Works planned for Tokua

The National Airports Corporation (NAC) is planning to have the runway at Tokua Airport, in East New Britain Province fixed by the first quarter of 2024.

This is to ensure the return of jet services by Air Niugini (ANG), as currently the defects on the runway can only allow ANG’s Q400 and Dash 8 aircraft to land.

Apart from Air Niugini, PNG Air’s biggest fleet – ATR, which is similar in size to ANG’s Q400, are using the airport.

NAC Tokua Airport operations manager, Russell Paliai, said there are three phases of work that are planned for the airport, beginning with the post emergency works on the terminal facility.

He said this is to repair damages done after the September break in by a group of armed men.

The post emergency works are being done by three contractors on the security fencing, lighting and replacement of glass panels and doors, as well as the interior part of the terminal building.

These minor works are internally funded by the NAC – valued around K1 million – and are nearing completion.

“After all these minor works are completed, we will have the whole terminal area fenced off. This will see the gate open at 4am in the morning for the first flight and close in the evening after the last flight,” he said.

The major renovation works by the NAC will be on the 300-metre by 12m damaged part (pothole) of the 1,720-metre runway.

The defects on the runway would be undertaken by Hebou Construction Limited, and will cost NAC K12 million.

“Hebou has already commenced site mobilisation. They are clearing and grubbing the area at the airport. They will be shipping asphalt materials from Port Moresby and the asphalt plant and pugmill from Lae. All of the equipment is expected to arrive at Tokua by the end of this month, November,” he said.

Work on the reconstruction of the runway defects should begin by the 15th of January 2024 and is expected to take two months to complete.

In terms of the long-term plan for Tokua’s redevelopment, as one of several Class A airports in the country, Paliai said this is being captured by the PNG and Japanese governments.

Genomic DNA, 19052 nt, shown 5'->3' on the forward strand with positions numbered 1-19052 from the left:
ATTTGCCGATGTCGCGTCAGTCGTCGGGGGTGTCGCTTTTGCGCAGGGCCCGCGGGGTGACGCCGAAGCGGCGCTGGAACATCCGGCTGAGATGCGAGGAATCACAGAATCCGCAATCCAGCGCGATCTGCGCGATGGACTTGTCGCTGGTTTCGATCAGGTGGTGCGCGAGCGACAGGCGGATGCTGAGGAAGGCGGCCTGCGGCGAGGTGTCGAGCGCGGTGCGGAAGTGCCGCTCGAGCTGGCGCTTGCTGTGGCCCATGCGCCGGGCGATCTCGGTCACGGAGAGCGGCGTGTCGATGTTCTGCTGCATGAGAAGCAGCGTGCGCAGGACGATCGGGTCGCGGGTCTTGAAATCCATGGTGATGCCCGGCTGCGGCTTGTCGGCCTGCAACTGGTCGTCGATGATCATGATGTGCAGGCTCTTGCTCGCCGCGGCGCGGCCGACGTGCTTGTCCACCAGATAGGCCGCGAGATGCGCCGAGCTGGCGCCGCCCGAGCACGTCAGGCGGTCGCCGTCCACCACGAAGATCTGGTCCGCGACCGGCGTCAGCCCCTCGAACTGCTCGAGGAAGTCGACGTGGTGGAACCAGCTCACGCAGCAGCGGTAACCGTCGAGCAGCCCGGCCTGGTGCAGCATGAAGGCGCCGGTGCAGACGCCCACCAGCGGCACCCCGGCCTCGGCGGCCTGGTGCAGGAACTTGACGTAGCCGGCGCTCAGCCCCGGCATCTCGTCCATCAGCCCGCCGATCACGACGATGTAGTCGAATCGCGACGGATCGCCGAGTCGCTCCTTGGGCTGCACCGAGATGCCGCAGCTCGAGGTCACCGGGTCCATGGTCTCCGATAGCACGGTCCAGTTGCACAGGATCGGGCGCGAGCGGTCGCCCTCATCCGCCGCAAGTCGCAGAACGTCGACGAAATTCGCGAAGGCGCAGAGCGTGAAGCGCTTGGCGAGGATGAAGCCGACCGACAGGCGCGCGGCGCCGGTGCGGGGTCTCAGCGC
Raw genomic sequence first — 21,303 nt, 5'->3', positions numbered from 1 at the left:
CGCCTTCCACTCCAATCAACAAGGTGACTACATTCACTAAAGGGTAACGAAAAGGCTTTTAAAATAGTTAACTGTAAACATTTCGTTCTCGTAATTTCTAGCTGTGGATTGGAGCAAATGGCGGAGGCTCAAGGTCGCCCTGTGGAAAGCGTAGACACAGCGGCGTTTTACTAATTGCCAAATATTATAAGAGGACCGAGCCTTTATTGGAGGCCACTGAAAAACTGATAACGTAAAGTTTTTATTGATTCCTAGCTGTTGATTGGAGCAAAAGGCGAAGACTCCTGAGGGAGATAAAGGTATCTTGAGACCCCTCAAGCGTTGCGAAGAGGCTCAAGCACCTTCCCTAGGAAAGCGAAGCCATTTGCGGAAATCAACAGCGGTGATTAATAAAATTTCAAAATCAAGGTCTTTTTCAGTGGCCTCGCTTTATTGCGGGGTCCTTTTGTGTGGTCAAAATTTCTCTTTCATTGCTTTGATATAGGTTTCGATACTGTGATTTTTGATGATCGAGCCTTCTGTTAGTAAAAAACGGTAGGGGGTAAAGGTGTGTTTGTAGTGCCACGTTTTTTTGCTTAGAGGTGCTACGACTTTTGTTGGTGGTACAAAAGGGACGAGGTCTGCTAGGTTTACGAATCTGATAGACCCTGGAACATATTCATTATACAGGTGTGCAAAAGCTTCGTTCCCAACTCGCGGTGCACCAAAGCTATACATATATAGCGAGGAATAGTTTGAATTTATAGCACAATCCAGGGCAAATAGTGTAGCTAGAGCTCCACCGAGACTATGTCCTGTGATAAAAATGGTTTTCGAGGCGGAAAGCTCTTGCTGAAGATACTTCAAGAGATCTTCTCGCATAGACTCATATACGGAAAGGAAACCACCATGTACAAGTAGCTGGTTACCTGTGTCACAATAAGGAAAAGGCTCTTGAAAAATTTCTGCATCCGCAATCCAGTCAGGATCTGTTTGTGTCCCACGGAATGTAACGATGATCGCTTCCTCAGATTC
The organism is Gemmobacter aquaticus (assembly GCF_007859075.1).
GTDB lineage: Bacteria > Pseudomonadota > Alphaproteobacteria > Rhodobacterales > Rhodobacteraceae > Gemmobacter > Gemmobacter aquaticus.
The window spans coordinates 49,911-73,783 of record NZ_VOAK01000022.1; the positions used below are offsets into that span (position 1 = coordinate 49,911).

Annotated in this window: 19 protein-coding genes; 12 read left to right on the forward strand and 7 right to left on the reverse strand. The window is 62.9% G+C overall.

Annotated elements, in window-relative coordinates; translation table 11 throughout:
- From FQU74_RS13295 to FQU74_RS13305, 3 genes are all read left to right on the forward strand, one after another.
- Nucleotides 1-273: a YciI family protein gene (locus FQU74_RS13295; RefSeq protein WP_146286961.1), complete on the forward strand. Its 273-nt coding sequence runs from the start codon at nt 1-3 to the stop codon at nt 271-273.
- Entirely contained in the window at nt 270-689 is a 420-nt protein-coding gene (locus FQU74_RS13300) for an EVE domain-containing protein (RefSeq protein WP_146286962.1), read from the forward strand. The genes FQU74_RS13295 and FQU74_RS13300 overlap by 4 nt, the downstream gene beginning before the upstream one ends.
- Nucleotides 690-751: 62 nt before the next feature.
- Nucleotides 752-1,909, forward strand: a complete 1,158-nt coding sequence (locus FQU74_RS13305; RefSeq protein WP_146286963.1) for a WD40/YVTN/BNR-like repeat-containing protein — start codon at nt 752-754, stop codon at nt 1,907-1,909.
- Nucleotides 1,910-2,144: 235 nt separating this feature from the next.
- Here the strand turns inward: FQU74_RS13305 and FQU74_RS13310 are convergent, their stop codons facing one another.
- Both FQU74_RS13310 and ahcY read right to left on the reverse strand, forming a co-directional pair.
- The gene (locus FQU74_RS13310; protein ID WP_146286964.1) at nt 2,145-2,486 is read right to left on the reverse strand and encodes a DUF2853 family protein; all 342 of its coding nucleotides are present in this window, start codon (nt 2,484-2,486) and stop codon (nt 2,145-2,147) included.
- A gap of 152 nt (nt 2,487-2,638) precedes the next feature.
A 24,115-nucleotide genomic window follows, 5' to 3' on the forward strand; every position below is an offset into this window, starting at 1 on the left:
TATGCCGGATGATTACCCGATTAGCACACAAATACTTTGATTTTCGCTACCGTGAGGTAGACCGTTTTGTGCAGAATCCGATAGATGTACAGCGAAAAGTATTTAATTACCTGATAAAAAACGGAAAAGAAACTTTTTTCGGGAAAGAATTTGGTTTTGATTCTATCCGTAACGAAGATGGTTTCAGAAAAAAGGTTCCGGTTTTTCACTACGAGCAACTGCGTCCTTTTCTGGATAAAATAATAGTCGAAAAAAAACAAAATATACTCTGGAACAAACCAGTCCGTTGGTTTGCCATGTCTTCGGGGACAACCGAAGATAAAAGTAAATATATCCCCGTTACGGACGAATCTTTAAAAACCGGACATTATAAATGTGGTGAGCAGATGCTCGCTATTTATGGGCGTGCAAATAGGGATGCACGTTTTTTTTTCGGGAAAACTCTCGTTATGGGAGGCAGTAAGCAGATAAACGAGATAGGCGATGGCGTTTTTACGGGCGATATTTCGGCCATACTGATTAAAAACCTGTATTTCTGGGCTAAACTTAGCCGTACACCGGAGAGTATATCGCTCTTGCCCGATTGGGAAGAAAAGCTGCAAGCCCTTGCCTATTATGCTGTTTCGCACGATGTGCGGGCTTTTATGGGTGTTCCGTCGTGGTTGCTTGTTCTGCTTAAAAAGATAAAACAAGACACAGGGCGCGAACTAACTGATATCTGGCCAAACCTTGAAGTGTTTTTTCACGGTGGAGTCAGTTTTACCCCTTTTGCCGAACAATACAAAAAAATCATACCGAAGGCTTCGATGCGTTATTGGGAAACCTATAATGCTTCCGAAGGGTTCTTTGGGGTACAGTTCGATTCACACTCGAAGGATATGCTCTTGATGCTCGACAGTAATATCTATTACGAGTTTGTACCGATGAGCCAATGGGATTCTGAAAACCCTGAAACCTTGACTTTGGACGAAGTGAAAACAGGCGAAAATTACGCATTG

He said following the signing of a Memorandum of Understanding (MoU) in 2018 between the PNG Government and the Japan International Cooperation Agency (JICA), three feasibility studies were undertaken and completed by 2021.

“However, this project is being prolonged due to the fact that the Japanese government has expressed reluctancy in immediately advancing the project to its design stage. This is mainly due to concerns on PNG’s debt to GDP ratio and the impact that the loan will have on the economy. Hence this is why the project is taking this long.”

The PNG government is looking at alternativs, such as the Asian Development Bank (ADB) to source funding for this project.

“But this will be done outside of the current CADIP (Civil Aviation Development Investment Program) 2 funding. No commitment has been given yet, however early activities relating to the project have been undertaken.”

Paliai said the long-term scope of works includes a new terminal building, an extended apron and extended runway, from the current 1,720m to 2,700m in length.

The wideness of the runway will also be expanded to 45m from the present 30m width.

This project is estimated to cost K700 million.

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